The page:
Kindergarteners, Families Learn About Farms

Love Elementary School kindergartners showed off their farm projects: Elias Pokoj (farm animals make from his hands), Tajiah McBride (replica of a farm), Ezzabella Walz (made Ezzabella Farmer and a song), Robert Alexander Torres (paper folded farm animals), Ey’mir Bishop (farm animals made with feathers, cotton balls, tubes) and Danika Rushing (replica of a farm).

Love Elementary School kindergarten students discovered more about farming and where food comes from through their English Language Arts and Literacy unit entitled “Farms” in Beth Strong’s, Molly Anderson’s, Amanda Tuggle’s and Adriana Cammarata’s kindergarten classrooms.

The unit introduced students to several farm animals as well as crops that farmers grow. The students learn how the farmers meet the needs of their farm animals as well as the needs of the students and their families. The teachers discussed how food comes from the hard work of farmers and their helpers. The unit comes after the kindergarteners’ plant unit so that students can make the connection that animals need food, water and space to live and grow – just as plants do. Students also read multiple stories like, The Little Red Hen, Rosie’s Walk, and sang songs such as BINGO and Old McDonald. The unit also features informational text.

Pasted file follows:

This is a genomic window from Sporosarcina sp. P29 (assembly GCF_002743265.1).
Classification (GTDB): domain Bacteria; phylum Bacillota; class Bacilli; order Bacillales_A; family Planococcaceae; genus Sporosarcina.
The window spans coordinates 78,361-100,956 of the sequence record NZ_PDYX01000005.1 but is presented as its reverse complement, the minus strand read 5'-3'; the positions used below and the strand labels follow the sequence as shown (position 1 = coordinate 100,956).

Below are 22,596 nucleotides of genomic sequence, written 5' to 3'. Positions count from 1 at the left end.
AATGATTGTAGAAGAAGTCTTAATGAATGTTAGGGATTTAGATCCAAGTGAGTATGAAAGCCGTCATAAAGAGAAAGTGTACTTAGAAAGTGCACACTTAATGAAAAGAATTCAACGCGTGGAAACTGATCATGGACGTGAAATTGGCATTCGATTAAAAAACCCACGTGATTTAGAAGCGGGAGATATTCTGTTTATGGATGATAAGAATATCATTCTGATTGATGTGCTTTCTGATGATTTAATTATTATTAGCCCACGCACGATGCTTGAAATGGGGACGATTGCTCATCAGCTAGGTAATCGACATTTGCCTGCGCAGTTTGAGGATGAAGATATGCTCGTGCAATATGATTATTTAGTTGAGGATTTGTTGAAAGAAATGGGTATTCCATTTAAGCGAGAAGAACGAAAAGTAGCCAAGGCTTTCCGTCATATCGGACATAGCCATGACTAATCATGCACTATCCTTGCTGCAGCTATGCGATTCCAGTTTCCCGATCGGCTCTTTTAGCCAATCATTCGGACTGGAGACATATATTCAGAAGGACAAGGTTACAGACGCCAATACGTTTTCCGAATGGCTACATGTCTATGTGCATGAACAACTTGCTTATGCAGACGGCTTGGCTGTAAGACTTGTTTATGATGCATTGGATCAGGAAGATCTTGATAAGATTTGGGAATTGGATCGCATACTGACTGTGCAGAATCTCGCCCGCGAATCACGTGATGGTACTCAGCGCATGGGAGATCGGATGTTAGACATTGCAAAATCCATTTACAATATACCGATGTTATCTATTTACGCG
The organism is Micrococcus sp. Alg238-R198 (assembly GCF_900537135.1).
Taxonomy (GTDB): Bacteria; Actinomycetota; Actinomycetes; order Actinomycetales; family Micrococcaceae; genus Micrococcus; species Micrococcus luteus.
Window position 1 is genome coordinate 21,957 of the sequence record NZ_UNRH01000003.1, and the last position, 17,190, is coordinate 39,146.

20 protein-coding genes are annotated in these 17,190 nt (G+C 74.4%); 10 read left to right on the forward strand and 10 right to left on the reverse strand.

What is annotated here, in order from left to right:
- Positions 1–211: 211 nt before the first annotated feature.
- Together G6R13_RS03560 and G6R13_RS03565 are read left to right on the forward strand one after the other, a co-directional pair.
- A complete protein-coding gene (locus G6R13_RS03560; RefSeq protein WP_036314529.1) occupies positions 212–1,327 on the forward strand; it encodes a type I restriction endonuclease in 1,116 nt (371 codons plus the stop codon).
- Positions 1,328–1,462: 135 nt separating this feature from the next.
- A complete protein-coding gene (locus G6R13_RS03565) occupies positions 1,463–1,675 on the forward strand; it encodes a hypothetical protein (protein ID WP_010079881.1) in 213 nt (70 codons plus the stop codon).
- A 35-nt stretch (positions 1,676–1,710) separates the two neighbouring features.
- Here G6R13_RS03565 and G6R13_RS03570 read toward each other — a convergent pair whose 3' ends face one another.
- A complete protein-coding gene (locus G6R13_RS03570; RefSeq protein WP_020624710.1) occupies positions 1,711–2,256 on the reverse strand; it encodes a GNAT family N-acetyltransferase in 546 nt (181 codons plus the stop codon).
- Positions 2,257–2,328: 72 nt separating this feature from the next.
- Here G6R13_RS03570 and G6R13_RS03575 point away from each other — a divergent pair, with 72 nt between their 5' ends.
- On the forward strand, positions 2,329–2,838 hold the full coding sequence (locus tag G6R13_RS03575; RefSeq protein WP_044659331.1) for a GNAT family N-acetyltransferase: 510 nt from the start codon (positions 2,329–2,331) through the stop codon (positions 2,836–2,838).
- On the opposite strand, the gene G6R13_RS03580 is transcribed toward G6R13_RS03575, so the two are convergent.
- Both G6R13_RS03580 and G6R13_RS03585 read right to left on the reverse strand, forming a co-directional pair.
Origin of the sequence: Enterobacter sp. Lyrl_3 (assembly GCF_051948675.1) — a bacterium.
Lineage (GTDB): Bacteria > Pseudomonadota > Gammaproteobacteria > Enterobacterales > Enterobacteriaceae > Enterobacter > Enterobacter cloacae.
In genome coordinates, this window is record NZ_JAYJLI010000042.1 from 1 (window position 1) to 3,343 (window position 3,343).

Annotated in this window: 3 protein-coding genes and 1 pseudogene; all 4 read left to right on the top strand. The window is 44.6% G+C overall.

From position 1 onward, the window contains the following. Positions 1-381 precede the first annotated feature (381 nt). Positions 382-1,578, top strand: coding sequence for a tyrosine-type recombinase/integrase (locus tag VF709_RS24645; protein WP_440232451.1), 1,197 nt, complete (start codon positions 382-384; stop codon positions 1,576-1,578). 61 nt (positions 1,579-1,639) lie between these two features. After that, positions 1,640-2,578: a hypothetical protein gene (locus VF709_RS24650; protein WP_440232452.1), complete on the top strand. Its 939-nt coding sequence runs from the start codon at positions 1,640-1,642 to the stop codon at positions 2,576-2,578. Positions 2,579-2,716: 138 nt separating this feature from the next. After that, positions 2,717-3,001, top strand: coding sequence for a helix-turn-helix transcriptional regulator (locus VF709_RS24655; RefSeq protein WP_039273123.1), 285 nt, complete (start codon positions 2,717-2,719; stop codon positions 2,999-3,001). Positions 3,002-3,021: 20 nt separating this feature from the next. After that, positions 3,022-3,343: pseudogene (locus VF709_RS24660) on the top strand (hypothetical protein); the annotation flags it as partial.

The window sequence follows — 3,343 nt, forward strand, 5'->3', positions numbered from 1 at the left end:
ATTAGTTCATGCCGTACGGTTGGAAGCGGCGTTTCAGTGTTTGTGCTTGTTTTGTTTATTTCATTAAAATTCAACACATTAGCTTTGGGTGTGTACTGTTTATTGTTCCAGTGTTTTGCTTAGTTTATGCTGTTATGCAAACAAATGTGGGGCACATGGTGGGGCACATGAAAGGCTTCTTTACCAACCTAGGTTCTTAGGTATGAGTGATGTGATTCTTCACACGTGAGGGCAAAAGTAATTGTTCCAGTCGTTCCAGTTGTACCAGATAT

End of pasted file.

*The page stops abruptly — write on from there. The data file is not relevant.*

The Love Elementary School kindergarten teachers also included a family engagement piece by having the students complete a “homework” assignment at the end of each unit.

“The assignments have been a wonderful way for the families to work along side their child to create a simple and wonderful project,” said Love Elementary School teacher Beth Strong. “We supply the families with some examples, and then the students and families have a week to complete. The projects ranged from posters to puppets to elaborate dioramas. The students then need to be able to tell their classmates what they made and the purpose behind their thinking. The family engagement piece that we added this year has brought the students closer to the content being taught and allowed parents and families a larger glimpse into the classroom as to what their child has been learning.”